28 Days of Black Excellence

Regular Sunday columnist Ray Marcano wrote that he wasn’t excited for Black History Month this year.

The event, he wrote, has become “marginalized with meaningless recitations of the figures we know, but no meaningful discussions about how history continues to impact Black people today.”

Marcano’s column should serve as a challenge to anyone “checking the box” of Black History Month, to go beyond name-dropping Dr. Martin Luther King, Jr. or casually recognizing the other familiar names and accomplishments.

“No one individual, regardless of race, bears blame for the country’s systematic discrimination of the past.” Marcano continued. “But we’re all responsible for what happens now. That starts with connecting the dots, understanding how the past impacts today, and why Black people still face a tough road to equality.”

We often hear about the problems confronting our Black communities and our reporting on these problems is the critical first step in identifying and overcoming them. As we wrote earlier this year, for every topic our reporters cover, there are numerous people in the community whose perspective and expertise can enrich the conversation. Building on the strong reporting from our staff, it is the role of Ideas & Voices to lead discussion and debate about how the Dayton region gets better.

Throughout February, Ideas & Voices will be “connecting the dots” by profiling Black individuals and organizations doing the work to better our communities. Black History Month presents an opportunity to, as Marcano said, understand how the past impacts today and, critically, to turn that understanding into action. These contributors are community leaders, entrepreneurs, artists, volunteers and more. They are problem-solvers, solution-seekers and change agents.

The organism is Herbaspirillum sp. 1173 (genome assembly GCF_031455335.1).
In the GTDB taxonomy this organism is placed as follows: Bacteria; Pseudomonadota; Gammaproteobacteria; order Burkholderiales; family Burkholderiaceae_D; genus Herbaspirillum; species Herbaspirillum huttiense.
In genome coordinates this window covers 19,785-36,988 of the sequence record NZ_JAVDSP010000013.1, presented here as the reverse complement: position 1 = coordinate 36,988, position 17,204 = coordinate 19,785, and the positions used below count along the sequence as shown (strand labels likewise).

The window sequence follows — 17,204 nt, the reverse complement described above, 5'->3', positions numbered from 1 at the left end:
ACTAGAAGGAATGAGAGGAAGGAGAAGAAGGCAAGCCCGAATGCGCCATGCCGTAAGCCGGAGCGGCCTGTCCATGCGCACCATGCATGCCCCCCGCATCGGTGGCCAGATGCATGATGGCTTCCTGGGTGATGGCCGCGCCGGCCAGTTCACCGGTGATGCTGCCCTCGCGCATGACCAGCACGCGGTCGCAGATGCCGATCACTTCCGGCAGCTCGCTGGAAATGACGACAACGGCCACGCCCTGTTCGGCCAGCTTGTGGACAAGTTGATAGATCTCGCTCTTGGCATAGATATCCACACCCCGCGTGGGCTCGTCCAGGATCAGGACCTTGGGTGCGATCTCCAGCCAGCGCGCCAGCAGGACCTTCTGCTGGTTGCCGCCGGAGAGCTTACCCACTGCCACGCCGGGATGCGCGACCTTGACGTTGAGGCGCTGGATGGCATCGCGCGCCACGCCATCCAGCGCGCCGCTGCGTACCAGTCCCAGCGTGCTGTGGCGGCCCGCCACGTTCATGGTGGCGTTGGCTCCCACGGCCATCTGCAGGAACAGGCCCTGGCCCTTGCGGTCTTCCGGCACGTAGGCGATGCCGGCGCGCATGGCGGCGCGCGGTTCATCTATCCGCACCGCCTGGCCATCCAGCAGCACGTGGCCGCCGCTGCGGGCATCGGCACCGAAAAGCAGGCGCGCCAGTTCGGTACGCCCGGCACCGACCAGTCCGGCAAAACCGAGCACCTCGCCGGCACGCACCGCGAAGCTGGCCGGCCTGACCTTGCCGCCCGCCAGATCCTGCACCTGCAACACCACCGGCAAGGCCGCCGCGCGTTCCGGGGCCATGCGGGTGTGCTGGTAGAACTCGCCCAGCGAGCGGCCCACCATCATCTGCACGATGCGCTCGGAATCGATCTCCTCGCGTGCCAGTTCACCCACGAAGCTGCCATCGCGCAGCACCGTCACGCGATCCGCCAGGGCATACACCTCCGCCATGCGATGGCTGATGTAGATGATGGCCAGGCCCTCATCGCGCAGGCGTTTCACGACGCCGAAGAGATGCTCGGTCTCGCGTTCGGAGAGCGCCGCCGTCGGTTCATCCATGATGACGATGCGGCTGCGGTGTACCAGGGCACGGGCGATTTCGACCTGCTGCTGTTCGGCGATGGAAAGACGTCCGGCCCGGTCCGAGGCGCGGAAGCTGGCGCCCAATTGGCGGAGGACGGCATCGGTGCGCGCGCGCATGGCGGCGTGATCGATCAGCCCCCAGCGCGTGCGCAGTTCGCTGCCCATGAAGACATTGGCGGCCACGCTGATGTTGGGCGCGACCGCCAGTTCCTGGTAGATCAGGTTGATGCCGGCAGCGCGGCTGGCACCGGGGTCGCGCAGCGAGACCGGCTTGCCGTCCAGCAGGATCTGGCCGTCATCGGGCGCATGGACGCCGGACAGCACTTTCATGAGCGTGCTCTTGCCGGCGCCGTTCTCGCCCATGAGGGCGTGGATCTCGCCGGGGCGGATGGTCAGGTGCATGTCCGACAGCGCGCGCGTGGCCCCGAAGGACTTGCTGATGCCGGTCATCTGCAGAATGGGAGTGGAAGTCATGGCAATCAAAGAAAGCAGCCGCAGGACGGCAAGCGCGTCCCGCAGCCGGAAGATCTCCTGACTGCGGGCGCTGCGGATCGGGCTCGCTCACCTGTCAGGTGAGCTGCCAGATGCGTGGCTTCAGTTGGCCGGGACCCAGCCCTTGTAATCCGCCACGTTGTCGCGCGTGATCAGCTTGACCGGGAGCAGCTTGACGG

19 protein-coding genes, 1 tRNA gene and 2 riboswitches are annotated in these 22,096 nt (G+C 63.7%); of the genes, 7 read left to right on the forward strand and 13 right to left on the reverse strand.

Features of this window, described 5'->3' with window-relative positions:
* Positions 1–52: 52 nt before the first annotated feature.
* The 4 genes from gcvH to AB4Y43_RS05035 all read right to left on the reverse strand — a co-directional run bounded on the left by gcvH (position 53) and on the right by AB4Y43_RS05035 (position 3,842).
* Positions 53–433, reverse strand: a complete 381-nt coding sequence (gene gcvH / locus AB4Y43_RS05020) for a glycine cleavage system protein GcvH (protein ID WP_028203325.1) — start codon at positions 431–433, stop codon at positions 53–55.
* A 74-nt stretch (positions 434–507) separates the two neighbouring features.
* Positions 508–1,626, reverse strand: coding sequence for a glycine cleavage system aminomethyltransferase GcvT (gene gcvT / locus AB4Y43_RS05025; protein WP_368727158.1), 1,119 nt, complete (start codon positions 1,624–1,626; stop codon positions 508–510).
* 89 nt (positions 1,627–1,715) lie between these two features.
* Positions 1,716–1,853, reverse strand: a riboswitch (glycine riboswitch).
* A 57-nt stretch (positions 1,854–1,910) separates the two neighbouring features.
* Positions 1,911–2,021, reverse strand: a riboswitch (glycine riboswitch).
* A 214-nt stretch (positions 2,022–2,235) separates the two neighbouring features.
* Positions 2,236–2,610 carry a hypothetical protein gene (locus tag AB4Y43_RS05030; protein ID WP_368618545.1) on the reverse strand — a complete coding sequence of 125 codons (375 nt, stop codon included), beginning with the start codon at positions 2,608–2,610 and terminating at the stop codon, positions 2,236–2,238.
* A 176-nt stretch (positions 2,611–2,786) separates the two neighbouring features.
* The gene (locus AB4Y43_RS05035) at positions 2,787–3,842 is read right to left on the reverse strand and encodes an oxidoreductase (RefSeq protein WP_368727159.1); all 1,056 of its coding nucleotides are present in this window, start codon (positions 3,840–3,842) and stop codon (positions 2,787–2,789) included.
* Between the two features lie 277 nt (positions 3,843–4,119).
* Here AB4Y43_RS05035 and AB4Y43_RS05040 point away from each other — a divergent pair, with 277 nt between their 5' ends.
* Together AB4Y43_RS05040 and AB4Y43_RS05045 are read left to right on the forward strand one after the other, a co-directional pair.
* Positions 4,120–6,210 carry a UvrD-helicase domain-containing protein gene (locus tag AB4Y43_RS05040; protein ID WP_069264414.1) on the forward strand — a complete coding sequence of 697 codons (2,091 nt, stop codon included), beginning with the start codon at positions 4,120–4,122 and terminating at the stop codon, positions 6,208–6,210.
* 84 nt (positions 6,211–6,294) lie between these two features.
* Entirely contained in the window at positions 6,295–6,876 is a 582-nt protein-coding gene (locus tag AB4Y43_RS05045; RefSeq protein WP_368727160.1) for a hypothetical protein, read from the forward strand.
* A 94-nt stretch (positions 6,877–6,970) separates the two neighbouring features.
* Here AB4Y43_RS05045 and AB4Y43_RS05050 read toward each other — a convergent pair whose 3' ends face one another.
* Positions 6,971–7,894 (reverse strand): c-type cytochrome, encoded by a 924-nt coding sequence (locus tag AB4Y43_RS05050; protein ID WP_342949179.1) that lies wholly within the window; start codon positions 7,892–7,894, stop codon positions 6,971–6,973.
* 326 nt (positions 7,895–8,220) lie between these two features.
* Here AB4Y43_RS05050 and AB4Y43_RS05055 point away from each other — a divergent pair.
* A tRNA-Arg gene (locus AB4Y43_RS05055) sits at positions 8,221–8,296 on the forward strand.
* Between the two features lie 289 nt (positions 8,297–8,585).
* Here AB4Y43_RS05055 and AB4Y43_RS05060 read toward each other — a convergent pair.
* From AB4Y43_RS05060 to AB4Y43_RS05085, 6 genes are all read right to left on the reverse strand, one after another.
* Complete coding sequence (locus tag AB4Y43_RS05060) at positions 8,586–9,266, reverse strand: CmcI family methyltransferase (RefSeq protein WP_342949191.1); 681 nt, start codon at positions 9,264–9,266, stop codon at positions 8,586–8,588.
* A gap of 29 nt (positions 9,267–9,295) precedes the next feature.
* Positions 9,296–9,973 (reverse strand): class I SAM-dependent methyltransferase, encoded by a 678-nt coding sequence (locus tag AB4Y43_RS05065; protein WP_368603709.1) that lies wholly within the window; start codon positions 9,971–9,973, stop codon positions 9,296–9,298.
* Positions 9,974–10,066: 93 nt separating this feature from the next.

We are excited to share with you these contributed columns throughout the rest of the month as we continue to explore issues important to our Black communities. We are also making it a point to, as much as possible, feature photography from local Black photographers to accompany these columns, including work from Shon Curtis, Imani Mari and Sean Korey.

Of course, this commitment doesn’t begin and end in February. Ideas & Voices aims to mirror the diversity of our communities throughout the year. Many of the issues discussed this month are deeply entrenched and these columns should serve as a launching point for further conversation — and action — well beyond Black History Month.

We hope you enjoy this month’s project and invite you to follow along with the rest of our Black History Month coverage at daytondailynews.com/black-history.